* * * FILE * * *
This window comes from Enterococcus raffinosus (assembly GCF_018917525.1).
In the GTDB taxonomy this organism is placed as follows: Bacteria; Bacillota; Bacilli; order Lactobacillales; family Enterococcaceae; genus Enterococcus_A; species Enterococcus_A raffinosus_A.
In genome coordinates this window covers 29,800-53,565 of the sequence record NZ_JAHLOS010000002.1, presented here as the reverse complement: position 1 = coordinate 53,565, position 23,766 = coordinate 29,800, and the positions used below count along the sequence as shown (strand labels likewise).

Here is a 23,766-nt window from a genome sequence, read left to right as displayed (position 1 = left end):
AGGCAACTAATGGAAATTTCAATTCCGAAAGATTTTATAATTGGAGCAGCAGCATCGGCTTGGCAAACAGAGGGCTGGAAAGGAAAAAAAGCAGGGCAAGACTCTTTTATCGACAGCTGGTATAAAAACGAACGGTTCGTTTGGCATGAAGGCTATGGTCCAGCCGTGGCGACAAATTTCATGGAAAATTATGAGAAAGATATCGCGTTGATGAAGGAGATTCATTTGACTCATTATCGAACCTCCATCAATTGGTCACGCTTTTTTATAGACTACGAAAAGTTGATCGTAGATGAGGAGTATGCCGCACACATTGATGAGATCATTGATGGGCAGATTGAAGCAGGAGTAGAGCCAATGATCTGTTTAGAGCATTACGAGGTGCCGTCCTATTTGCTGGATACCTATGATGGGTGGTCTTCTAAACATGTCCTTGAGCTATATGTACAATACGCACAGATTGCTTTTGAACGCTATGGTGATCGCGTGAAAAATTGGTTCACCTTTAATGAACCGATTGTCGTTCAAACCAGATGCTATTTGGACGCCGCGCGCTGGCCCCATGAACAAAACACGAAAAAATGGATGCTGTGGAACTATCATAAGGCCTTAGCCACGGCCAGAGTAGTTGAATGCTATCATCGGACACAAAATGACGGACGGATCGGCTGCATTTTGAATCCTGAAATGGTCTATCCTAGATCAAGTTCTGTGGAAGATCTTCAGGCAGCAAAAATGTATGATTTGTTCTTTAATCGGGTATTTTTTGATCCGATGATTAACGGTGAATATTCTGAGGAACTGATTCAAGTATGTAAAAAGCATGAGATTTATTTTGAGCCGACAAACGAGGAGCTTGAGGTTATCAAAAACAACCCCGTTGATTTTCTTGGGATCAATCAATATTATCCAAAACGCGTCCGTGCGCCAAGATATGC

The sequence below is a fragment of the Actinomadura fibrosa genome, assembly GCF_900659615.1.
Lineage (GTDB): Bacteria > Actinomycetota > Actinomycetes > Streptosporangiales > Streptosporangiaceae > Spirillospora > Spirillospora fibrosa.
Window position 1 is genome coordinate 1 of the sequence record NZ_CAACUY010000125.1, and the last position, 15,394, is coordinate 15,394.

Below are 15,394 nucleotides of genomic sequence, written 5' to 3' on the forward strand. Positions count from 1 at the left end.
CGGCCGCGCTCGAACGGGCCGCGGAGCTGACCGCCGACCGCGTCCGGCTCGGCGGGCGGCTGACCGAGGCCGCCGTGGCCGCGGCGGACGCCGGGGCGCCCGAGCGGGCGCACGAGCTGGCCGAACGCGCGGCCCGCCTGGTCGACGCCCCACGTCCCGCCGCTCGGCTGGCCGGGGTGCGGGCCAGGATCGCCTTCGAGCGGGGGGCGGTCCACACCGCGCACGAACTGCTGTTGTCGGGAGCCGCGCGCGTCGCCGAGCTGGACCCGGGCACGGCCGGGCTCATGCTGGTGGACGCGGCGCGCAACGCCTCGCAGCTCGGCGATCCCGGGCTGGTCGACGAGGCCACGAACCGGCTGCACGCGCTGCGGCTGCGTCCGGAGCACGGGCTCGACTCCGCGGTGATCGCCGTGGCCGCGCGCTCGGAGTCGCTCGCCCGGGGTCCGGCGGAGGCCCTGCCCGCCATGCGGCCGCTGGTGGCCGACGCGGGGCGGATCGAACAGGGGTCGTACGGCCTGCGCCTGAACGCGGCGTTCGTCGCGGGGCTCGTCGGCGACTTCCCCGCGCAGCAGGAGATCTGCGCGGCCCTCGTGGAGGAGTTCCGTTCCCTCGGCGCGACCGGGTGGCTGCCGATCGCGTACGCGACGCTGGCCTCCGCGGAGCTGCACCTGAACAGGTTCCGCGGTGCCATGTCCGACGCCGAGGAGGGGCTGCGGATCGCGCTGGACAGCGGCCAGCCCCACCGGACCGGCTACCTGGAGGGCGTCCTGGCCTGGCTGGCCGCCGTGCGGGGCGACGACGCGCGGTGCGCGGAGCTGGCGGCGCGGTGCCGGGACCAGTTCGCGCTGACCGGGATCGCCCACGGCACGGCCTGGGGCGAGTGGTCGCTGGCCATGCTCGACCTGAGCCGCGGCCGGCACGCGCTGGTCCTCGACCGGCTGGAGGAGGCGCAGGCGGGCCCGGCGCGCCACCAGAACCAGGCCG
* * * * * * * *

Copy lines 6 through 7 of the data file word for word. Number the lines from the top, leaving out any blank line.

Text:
The sequence below is a fragment of the Actinomadura fibrosa genome, assembly GCF_900659615.1.
Lineage (GTDB): Bacteria > Actinomycetota > Actinomycetes > Streptosporangiales > Streptosporangiaceae > Spirillospora > Spirillospora fibrosa.